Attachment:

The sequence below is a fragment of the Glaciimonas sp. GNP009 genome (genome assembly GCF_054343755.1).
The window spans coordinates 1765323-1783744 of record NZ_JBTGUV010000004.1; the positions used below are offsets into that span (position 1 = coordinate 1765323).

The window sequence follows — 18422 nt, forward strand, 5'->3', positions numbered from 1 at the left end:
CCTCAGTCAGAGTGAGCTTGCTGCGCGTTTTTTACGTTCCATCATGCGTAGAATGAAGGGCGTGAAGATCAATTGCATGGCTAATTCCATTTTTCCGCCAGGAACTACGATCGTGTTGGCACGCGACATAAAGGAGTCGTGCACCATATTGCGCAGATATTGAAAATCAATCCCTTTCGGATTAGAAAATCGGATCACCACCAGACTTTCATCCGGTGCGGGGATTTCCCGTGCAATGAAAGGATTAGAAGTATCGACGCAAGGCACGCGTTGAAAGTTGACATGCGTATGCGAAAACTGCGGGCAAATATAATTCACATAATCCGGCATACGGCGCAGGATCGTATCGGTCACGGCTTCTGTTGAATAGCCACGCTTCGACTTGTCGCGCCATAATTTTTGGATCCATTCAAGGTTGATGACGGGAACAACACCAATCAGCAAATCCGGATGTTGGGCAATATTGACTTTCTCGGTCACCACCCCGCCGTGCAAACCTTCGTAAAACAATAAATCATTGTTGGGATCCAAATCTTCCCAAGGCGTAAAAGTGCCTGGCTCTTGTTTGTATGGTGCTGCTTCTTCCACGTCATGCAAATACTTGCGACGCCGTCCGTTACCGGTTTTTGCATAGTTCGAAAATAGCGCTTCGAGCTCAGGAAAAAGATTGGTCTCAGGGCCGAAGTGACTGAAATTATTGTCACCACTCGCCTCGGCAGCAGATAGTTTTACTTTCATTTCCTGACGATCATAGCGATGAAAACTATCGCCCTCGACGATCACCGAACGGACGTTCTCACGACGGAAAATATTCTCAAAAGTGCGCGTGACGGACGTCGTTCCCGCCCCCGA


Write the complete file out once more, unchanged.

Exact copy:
The sequence below is a fragment of the Glaciimonas sp. GNP009 genome (genome assembly GCF_054343755.1).
The window spans coordinates 1765323-1783744 of record NZ_JBTGUV010000004.1; the positions used below are offsets into that span (position 1 = coordinate 1765323).

The window sequence follows — 18422 nt, forward strand, 5'->3', positions numbered from 1 at the left end:
CCTCAGTCAGAGTGAGCTTGCTGCGCGTTTTTTACGTTCCATCATGCGTAGAATGAAGGGCGTGAAGATCAATTGCATGGCTAATTCCATTTTTCCGCCAGGAACTACGATCGTGTTGGCACGCGACATAAAGGAGTCGTGCACCATATTGCGCAGATATTGAAAATCAATCCCTTTCGGATTAGAAAATCGGATCACCACCAGACTTTCATCCGGTGCGGGGATTTCCCGTGCAATGAAAGGATTAGAAGTATCGACGCAAGGCACGCGTTGAAAGTTGACATGCGTATGCGAAAACTGCGGGCAAATATAATTCACATAATCCGGCATACGGCGCAGGATCGTATCGGTCACGGCTTCTGTTGAATAGCCACGCTTCGACTTGTCGCGCCATAATTTTTGGATCCATTCAAGGTTGATGACGGGAACAACACCAATCAGCAAATCCGGATGTTGGGCAATATTGACTTTCTCGGTCACCACCCCGCCGTGCAAACCTTCGTAAAACAATAAATCATTGTTGGGATCCAAATCTTCCCAAGGCGTAAAAGTGCCTGGCTCTTGTTTGTATGGTGCTGCTTCTTCCACGTCATGCAAATACTTGCGACGCCGTCCGTTACCGGTTTTTGCATAGTTCGAAAATAGCGCTTCGAGCTCAGGAAAAAGATTGGTCTCAGGGCCGAAGTGACTGAAATTATTGTCACCACTCGCCTCGGCAGCAGATAGTTTTACTTTCATTTCCTGACGATCATAGCGATGAAAACTATCGCCCTCGACGATCACCGAACGGACGTTCTCACGACGGAAAATATTCTCAAAAGTGCGCGTGACGGACGTCGTTCCCGCCCCCGA